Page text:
stylistic origins: Country, Western (especially Countrypolitan), Pop, Soft Rock
cultural origins: 1960s, Nashville
sub-genres: 1
artists listed: 351
albums: 5,991
tracks: 92,145
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Country Pop

stylistic origins: Country, Western (especially Countrypolitan), Pop, Soft Rock
cultural origins: 1960s, Nashville

Country pop, with roots in both the countrypolitan sound and in soft rock, is a subgenre of country music that first emerged in the 1970s. Although the term first referred to country music songs and artists that crossed over to top 40 radio, country pop acts are now more likely to cross over to adult contemporary.

Country music first showed its potential to cross over into the pop charts in the early 1960s with a new creation by producers Owen Bradley and Chet Atkins that called itself the Nashville Sound. This was intended to have country singers gain more success in pop music and help sell more records. The first male artists to come out of this new genre were Jim Reeves and Eddy Arnold, who both grew to have widespread acceptance in both country and pop music.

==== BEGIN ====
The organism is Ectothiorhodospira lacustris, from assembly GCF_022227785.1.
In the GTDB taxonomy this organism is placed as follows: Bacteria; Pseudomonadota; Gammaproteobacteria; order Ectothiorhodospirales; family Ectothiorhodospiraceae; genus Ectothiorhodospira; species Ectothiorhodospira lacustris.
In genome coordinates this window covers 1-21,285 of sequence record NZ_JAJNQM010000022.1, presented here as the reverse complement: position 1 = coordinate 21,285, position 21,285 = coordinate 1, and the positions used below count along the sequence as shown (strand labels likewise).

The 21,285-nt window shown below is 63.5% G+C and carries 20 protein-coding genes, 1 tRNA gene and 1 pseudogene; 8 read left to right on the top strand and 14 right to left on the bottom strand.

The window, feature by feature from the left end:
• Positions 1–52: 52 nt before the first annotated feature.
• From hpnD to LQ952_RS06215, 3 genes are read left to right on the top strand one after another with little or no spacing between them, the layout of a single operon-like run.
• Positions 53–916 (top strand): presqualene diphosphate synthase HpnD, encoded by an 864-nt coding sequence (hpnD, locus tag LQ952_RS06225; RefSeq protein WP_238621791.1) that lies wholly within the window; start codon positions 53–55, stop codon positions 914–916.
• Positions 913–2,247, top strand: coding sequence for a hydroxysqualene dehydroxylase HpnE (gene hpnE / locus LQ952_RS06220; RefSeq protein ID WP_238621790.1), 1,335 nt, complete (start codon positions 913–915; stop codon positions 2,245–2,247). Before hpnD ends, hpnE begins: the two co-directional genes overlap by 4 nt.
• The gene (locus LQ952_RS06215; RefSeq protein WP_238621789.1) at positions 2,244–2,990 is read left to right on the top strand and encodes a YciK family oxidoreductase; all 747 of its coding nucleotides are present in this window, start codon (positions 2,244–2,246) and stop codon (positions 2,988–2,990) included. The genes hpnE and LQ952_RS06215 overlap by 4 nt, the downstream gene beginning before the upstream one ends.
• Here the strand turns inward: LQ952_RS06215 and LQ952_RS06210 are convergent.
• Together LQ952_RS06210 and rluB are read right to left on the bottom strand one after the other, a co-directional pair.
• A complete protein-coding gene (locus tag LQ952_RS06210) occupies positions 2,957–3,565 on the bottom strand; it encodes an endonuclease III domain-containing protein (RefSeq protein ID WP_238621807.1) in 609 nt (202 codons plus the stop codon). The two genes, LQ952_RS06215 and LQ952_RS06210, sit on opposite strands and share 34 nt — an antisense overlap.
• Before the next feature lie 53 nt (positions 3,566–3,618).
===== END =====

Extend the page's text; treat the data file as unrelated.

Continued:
The first female country singer to emerge from this new genre was Patsy Cline in the early 1960s. She created a whole new breed of female country artists, such as Crystal Gayle and Shania Twain, who gained prominence in later years. Even though Cline also gained widespread acceptance from country and pop audiences alike, the Nashville Sound did not maintain its popularity for long, receiving competition first from the Bakersfield sound and later the outlaw movement.

This description is licensed under the GNU Free Documentation License. It uses materials from the Wikipedia article "Country pop".

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